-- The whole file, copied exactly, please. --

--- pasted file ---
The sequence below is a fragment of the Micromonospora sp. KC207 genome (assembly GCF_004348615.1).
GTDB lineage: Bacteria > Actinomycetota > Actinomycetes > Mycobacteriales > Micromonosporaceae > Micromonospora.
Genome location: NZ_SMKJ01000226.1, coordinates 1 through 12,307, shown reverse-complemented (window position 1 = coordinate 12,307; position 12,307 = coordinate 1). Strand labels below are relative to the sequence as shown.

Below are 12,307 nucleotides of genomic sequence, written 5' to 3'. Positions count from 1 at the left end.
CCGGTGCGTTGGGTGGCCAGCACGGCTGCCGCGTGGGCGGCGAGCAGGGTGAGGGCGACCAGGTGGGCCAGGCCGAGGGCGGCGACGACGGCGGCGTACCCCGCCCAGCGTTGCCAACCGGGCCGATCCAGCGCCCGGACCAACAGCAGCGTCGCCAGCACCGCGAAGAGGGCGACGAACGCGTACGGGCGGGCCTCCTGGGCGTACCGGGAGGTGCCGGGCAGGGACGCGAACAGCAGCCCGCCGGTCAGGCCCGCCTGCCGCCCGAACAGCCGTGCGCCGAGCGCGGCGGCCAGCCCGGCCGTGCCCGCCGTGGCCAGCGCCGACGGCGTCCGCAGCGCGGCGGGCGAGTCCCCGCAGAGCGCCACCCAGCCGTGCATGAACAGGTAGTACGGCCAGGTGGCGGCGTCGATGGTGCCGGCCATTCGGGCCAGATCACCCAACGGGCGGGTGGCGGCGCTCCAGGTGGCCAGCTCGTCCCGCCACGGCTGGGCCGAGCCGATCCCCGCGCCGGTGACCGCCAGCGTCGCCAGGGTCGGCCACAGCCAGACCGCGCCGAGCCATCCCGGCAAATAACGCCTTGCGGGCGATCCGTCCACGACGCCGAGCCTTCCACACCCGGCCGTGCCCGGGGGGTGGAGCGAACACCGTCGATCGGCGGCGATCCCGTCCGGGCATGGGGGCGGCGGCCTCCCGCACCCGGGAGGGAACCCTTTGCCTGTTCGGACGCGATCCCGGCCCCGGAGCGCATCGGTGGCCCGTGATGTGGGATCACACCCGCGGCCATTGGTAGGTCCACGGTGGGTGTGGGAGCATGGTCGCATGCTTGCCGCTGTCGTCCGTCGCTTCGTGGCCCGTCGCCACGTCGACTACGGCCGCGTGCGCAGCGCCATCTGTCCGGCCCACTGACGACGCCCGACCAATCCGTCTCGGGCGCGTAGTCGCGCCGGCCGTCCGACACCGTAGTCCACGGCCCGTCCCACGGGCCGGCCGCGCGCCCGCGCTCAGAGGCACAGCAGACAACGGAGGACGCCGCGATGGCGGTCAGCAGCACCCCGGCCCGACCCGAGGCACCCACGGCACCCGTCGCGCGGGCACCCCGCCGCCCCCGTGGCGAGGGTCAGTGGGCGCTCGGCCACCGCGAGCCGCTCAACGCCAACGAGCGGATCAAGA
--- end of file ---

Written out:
The sequence below is a fragment of the Micromonospora sp. KC207 genome (assembly GCF_004348615.1).
GTDB lineage: Bacteria > Actinomycetota > Actinomycetes > Mycobacteriales > Micromonosporaceae > Micromonospora.
Genome location: NZ_SMKJ01000226.1, coordinates 1 through 12,307, shown reverse-complemented (window position 1 = coordinate 12,307; position 12,307 = coordinate 1). Strand labels below are relative to the sequence as shown.

Below are 12,307 nucleotides of genomic sequence, written 5' to 3'. Positions count from 1 at the left end.
CCGGTGCGTTGGGTGGCCAGCACGGCTGCCGCGTGGGCGGCGAGCAGGGTGAGGGCGACCAGGTGGGCCAGGCCGAGGGCGGCGACGACGGCGGCGTACCCCGCCCAGCGTTGCCAACCGGGCCGATCCAGCGCCCGGACCAACAGCAGCGTCGCCAGCACCGCGAAGAGGGCGACGAACGCGTACGGGCGGGCCTCCTGGGCGTACCGGGAGGTGCCGGGCAGGGACGCGAACAGCAGCCCGCCGGTCAGGCCCGCCTGCCGCCCGAACAGCCGTGCGCCGAGCGCGGCGGCCAGCCCGGCCGTGCCCGCCGTGGCCAGCGCCGACGGCGTCCGCAGCGCGGCGGGCGAGTCCCCGCAGAGCGCCACCCAGCCGTGCATGAACAGGTAGTACGGCCAGGTGGCGGCGTCGATGGTGCCGGCCATTCGGGCCAGATCACCCAACGGGCGGGTGGCGGCGCTCCAGGTGGCCAGCTCGTCCCGCCACGGCTGGGCCGAGCCGATCCCCGCGCCGGTGACCGCCAGCGTCGCCAGGGTCGGCCACAGCCAGACCGCGCCGAGCCATCCCGGCAAATAACGCCTTGCGGGCGATCCGTCCACGACGCCGAGCCTTCCACACCCGGCCGTGCCCGGGGGGTGGAGCGAACACCGTCGATCGGCGGCGATCCCGTCCGGGCATGGGGGCGGCGGCCTCCCGCACCCGGGAGGGAACCCTTTGCCTGTTCGGACGCGATCCCGGCCCCGGAGCGCATCGGTGGCCCGTGATGTGGGATCACACCCGCGGCCATTGGTAGGTCCACGGTGGGTGTGGGAGCATGGTCGCATGCTTGCCGCTGTCGTCCGTCGCTTCGTGGCCCGTCGCCACGTCGACTACGGCCGCGTGCGCAGCGCCATCTGTCCGGCCCACTGACGACGCCCGACCAATCCGTCTCGGGCGCGTAGTCGCGCCGGCCGTCCGACACCGTAGTCCACGGCCCGTCCCACGGGCCGGCCGCGCGCCCGCGCTCAGAGGCACAGCAGACAACGGAGGACGCCGCGATGGCGGTCAGCAGCACCCCGGCCCGACCCGAGGCACCCACGGCACCCGTCGCGCGGGCACCCCGCCGCCCCCGTGGCGAGGGTCAGTGGGCGCTCGGCCACCGCGAGCCGCTCAACGCCAACGAGCGGATCAAGA